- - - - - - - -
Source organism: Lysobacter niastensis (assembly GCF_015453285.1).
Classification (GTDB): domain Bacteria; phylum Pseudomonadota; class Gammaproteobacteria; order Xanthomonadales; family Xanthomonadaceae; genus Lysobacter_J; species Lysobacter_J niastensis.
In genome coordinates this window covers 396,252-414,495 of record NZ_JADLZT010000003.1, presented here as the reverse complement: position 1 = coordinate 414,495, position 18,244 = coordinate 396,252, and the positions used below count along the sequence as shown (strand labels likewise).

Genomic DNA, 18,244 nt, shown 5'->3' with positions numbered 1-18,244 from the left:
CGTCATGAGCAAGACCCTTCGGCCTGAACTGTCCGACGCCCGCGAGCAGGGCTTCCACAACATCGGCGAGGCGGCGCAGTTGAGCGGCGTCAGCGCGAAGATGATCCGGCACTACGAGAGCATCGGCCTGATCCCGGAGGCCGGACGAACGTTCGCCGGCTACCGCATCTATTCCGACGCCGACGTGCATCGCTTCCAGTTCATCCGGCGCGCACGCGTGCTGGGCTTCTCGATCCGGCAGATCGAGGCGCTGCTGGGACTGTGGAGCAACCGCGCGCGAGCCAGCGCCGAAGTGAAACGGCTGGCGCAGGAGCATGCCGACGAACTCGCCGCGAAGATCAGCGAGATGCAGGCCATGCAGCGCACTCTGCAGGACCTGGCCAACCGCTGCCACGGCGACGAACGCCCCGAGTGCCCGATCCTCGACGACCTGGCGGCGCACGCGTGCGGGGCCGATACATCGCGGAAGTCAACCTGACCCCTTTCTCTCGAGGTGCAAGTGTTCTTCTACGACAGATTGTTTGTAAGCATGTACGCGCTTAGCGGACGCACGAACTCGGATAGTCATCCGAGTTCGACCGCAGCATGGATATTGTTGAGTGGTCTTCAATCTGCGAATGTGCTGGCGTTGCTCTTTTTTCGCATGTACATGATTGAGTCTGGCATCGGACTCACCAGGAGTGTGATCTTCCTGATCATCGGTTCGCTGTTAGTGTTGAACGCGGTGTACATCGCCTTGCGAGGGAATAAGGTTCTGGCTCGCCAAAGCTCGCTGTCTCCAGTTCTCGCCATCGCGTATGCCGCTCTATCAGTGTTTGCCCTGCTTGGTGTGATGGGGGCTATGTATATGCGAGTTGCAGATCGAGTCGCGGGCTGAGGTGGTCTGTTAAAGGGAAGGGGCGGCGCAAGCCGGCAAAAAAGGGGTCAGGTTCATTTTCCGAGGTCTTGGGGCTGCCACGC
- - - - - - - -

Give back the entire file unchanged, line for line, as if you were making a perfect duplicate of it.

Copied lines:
Source organism: Lysobacter niastensis (assembly GCF_015453285.1).
Classification (GTDB): domain Bacteria; phylum Pseudomonadota; class Gammaproteobacteria; order Xanthomonadales; family Xanthomonadaceae; genus Lysobacter_J; species Lysobacter_J niastensis.
In genome coordinates this window covers 396,252-414,495 of record NZ_JADLZT010000003.1, presented here as the reverse complement: position 1 = coordinate 414,495, position 18,244 = coordinate 396,252, and the positions used below count along the sequence as shown (strand labels likewise).

Genomic DNA, 18,244 nt, shown 5'->3' with positions numbered 1-18,244 from the left:
CGTCATGAGCAAGACCCTTCGGCCTGAACTGTCCGACGCCCGCGAGCAGGGCTTCCACAACATCGGCGAGGCGGCGCAGTTGAGCGGCGTCAGCGCGAAGATGATCCGGCACTACGAGAGCATCGGCCTGATCCCGGAGGCCGGACGAACGTTCGCCGGCTACCGCATCTATTCCGACGCCGACGTGCATCGCTTCCAGTTCATCCGGCGCGCACGCGTGCTGGGCTTCTCGATCCGGCAGATCGAGGCGCTGCTGGGACTGTGGAGCAACCGCGCGCGAGCCAGCGCCGAAGTGAAACGGCTGGCGCAGGAGCATGCCGACGAACTCGCCGCGAAGATCAGCGAGATGCAGGCCATGCAGCGCACTCTGCAGGACCTGGCCAACCGCTGCCACGGCGACGAACGCCCCGAGTGCCCGATCCTCGACGACCTGGCGGCGCACGCGTGCGGGGCCGATACATCGCGGAAGTCAACCTGACCCCTTTCTCTCGAGGTGCAAGTGTTCTTCTACGACAGATTGTTTGTAAGCATGTACGCGCTTAGCGGACGCACGAACTCGGATAGTCATCCGAGTTCGACCGCAGCATGGATATTGTTGAGTGGTCTTCAATCTGCGAATGTGCTGGCGTTGCTCTTTTTTCGCATGTACATGATTGAGTCTGGCATCGGACTCACCAGGAGTGTGATCTTCCTGATCATCGGTTCGCTGTTAGTGTTGAACGCGGTGTACATCGCCTTGCGAGGGAATAAGGTTCTGGCTCGCCAAAGCTCGCTGTCTCCAGTTCTCGCCATCGCGTATGCCGCTCTATCAGTGTTTGCCCTGCTTGGTGTGATGGGGGCTATGTATATGCGAGTTGCAGATCGAGTCGCGGGCTGAGGTGGTCTGTTAAAGGGAAGGGGCGGCGCAAGCCGGCAAAAAAGGGGTCAGGTTCATTTTCCGAGGTCTTGGGGCTGCCACGC